• Methane (natural gas), CH4 (g), (EXTREMELY FLAMMABLE) – see CLEAPSS Hazcard HC045a.
  • Carbon dioxide, CO2 (g) – see CLEAPSS Hazcard HC020a.

Preparing the syringe

The syringe may be of capacity 50 cm3 or 100 cm3, and should be gas-tight when tested with the nozzle blocked with a finger, and have a freely moving plunger. There should be no change in the volume reading if, when it contains 50 cm3 or 100 cm3 of air, the plunger is pushed in and pulled out by 10 cm3 and then released. Rotate the plunger gently before each measurement to ensure the plunger is moving freely within the barrel, and the pressure is equalised inside and outside the syringe.

The syringe should be modified as follows (figures for a 50 cm3 capacity syringe):

  • Pull out the plunger so the volume of air in the syringe is 50 cm3.
  • Warm the nail in the Bunsen flame and push it through the stem of the plunger as shown in the figure, so that the plunger is ‘locked’ at the 50 cm3 mark. This operation should be done in a fume cupboard if the plastic of which the syringe is made is not polythene or polypropene. If in doubt, use a fume cupboard.

A diagram illustrating a modified syringe to be used for weighing gases, with a nail blocking the plunger from dropping beyond a certain point

Source: Royal Society of Chemistry

Use a nail to ‘lock’ the plunger before weighing it ‘empty’ and after it has been filled with each gas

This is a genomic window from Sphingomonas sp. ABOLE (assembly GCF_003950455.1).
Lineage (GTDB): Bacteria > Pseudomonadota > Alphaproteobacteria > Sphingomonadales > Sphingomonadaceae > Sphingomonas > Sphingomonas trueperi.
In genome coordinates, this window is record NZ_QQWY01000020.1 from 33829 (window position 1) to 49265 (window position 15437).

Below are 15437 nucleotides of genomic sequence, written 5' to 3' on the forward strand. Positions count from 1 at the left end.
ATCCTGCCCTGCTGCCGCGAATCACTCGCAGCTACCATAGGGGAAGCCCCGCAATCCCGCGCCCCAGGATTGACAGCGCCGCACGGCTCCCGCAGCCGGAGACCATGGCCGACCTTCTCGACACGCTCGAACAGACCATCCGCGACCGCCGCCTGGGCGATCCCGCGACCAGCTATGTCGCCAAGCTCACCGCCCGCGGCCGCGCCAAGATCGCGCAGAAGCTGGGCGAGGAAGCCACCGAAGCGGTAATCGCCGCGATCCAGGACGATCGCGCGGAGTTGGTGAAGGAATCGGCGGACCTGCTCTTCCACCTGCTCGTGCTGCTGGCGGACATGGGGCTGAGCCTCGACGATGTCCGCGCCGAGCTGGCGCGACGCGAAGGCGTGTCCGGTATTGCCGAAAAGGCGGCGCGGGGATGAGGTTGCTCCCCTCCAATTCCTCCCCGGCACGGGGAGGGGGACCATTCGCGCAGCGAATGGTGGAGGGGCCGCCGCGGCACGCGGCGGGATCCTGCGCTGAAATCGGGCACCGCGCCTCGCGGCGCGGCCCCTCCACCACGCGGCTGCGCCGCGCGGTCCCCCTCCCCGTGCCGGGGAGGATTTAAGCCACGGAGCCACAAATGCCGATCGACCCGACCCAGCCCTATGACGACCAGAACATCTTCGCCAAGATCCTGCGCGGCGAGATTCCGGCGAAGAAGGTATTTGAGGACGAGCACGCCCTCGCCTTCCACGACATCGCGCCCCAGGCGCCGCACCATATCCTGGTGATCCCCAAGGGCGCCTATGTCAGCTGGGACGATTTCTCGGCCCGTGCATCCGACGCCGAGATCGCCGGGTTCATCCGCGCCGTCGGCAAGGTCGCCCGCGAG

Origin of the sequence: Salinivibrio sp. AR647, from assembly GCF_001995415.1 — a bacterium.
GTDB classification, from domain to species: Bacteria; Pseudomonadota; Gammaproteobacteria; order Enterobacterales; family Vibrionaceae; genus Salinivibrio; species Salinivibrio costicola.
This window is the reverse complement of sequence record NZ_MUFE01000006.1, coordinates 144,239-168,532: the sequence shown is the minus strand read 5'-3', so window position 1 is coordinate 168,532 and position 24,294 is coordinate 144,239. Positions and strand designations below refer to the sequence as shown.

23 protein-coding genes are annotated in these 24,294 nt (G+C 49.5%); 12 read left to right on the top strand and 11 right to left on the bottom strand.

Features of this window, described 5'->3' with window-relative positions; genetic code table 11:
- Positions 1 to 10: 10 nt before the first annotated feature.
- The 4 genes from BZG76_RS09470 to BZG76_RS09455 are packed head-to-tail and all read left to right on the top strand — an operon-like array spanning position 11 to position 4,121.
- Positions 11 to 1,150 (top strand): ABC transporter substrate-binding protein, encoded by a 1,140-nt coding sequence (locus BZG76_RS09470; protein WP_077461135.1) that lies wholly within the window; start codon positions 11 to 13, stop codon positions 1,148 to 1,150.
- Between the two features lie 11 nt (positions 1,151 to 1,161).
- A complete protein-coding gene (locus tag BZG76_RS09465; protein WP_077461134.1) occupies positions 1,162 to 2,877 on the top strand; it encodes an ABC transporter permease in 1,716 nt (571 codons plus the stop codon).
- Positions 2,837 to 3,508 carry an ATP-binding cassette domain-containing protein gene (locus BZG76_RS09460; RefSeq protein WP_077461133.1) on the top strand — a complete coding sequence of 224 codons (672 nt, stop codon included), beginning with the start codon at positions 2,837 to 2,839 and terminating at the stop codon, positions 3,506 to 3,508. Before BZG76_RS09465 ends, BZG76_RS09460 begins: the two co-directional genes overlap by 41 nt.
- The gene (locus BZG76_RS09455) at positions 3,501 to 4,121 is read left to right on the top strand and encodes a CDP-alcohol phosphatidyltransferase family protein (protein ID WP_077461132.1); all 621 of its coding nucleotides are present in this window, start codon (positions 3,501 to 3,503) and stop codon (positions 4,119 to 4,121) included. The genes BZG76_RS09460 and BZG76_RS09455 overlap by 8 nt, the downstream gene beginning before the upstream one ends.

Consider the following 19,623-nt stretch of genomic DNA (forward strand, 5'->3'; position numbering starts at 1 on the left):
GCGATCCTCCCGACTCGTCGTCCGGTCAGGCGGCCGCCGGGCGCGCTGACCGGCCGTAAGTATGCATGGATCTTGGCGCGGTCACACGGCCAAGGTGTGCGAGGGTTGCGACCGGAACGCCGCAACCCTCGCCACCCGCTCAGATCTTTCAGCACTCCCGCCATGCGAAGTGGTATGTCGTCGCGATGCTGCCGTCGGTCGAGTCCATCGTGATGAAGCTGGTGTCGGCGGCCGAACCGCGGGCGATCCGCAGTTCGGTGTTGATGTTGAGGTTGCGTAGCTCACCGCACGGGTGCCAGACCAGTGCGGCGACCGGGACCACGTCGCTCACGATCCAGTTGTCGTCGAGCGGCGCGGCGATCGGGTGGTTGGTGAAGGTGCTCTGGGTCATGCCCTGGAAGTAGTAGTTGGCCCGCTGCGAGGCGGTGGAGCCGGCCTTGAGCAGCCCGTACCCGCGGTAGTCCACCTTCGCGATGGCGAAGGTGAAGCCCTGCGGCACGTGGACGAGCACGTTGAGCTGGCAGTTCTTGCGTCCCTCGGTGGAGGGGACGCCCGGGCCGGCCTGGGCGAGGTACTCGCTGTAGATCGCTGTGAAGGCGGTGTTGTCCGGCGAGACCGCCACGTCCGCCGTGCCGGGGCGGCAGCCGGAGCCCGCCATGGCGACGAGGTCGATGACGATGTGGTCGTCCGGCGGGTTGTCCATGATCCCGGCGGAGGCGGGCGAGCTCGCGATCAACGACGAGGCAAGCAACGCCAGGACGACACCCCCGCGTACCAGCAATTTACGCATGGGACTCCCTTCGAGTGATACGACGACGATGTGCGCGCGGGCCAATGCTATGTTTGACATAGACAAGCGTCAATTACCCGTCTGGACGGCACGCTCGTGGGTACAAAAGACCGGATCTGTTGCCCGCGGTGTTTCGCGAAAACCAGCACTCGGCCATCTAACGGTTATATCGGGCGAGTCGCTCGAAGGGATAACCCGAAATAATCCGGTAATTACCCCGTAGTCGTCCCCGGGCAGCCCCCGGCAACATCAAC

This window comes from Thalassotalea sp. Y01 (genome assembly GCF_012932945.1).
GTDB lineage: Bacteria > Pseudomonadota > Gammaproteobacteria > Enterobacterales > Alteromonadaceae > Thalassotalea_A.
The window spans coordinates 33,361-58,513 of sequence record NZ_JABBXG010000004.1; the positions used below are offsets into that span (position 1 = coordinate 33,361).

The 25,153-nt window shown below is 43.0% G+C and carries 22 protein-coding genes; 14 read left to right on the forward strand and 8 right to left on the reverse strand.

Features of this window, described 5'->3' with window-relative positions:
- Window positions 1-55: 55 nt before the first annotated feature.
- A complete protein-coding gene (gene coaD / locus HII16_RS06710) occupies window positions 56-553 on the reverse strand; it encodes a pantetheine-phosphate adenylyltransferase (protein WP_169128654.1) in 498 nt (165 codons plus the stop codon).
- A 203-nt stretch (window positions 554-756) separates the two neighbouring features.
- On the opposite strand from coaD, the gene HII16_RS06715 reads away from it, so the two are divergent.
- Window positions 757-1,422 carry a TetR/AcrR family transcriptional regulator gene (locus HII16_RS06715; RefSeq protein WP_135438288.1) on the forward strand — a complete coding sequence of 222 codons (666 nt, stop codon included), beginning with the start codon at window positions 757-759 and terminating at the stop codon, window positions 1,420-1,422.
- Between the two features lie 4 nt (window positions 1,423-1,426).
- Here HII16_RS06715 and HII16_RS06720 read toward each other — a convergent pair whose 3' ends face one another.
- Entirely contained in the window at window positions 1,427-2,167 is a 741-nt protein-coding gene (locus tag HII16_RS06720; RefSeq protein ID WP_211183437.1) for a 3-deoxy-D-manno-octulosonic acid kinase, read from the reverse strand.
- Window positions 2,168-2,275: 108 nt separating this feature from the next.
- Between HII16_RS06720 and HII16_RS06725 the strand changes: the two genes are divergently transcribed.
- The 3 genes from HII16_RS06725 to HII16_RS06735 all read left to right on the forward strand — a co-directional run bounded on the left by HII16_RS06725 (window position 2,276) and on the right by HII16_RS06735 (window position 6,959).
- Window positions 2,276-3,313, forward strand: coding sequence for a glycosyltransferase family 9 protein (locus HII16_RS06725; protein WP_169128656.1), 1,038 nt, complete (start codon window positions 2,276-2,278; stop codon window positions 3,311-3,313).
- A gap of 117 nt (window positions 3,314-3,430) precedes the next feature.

Creating the gas bags

Note: wear eye protection.

  1. When inserting the glass tube through the rubber stopper, use a lubricated cork borer – use care. About 1 cm of tube should protrude from the top of the stopper.
  2. Gather the neck of the plastic bag around the stopper and secure it tightly with the cable tie. Check for leaks by closing the end of the glass tube with a rubber septum cap, immersing the assembly in a bowl of water, and squeezing.
  3. Remove the rubber cap and squeeze the air from the bag. It can now be filled with the selected gas from any suitable source, such as a cylinder or chemical generator.
  4. Fill the bag and squeeze out the gas two or three times to ensure that any air is flushed out. Once finally filled, close the glass tube with the rubber cap. Gas can now be drawn from the bag into the syringe by injecting the hypodermic needle through the cap and sucking gas into the syringe.

The gas bags should be filled shortly before the lesson to minimise any losses by leakage. A selection from the following would be suitable, preferably from gas cylinders or (for methane) the laboratory gas supply (if natural gas):

  • Oxygen (OXIDISING)
  • Nitrogen
  • Methane (natural gas) (EXTREMELY FLAMMABLE) 
  • Carbon dioxide